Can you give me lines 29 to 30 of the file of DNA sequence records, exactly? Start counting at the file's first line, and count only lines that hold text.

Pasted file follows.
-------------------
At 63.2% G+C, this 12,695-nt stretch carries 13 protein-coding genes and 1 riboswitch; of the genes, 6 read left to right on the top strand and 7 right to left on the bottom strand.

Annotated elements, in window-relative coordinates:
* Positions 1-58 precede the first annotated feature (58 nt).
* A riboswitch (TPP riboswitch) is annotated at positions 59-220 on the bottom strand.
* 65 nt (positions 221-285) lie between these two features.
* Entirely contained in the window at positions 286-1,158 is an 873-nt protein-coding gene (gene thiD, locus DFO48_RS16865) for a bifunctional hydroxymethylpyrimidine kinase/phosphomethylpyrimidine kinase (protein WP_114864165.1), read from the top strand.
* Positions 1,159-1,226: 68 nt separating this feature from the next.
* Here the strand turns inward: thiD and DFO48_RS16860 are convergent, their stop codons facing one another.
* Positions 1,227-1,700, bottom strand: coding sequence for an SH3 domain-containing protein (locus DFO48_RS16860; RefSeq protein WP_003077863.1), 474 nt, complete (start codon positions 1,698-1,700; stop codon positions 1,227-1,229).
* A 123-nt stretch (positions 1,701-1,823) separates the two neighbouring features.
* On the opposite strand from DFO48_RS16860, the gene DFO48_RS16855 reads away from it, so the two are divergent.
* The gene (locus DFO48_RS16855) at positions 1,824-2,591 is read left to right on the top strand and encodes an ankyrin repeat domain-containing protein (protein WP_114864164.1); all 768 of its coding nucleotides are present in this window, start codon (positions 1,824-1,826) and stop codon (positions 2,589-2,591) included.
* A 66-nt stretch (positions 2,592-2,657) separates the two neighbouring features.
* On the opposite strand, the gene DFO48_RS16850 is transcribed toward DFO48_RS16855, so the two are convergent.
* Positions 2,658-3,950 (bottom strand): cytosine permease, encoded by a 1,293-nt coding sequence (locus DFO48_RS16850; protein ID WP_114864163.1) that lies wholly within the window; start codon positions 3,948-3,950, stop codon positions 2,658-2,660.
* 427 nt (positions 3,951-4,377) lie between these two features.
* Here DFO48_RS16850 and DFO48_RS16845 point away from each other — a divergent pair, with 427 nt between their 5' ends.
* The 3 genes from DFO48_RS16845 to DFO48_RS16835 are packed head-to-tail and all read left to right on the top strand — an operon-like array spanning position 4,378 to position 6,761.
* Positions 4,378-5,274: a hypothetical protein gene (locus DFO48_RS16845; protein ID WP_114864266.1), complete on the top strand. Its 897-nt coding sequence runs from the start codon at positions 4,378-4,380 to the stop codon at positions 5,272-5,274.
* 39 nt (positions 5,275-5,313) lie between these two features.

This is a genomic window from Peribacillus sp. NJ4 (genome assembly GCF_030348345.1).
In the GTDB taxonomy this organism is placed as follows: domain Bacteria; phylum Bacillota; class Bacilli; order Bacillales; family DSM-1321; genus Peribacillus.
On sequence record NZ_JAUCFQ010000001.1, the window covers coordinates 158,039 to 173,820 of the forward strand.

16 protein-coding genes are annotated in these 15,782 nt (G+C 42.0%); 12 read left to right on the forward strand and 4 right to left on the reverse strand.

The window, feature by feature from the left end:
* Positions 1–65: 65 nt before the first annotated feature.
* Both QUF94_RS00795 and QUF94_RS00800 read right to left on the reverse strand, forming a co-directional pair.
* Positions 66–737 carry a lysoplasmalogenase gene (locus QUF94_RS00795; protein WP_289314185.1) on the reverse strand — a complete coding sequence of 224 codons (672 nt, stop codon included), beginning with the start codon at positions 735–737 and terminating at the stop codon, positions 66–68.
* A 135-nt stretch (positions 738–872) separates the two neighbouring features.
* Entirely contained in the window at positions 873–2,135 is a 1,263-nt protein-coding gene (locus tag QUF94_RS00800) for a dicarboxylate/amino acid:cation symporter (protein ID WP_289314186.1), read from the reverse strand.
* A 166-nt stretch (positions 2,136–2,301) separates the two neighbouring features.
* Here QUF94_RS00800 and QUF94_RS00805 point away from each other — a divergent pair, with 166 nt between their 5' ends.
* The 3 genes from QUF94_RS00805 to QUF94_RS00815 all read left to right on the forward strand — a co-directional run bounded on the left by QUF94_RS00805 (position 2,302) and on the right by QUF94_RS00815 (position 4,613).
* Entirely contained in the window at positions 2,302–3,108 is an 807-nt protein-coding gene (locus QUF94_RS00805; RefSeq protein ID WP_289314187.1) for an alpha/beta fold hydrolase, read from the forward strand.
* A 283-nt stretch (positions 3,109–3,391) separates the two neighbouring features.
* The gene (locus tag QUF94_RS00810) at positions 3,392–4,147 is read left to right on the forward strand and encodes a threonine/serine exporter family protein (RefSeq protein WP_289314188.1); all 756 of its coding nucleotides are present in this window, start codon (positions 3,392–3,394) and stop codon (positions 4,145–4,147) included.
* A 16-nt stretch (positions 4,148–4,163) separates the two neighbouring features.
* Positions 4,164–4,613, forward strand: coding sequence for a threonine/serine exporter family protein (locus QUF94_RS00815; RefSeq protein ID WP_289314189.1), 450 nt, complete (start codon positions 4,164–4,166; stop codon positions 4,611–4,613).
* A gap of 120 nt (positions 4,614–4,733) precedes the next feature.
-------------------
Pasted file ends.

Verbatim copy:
* A 135-nt stretch (positions 738–872) separates the two neighbouring features.
* Entirely contained in the window at positions 873–2,135 is a 1,263-nt protein-coding gene (locus tag QUF94_RS00800) for a dicarboxylate/amino acid:cation symporter (protein ID WP_289314186.1), read from the reverse strand.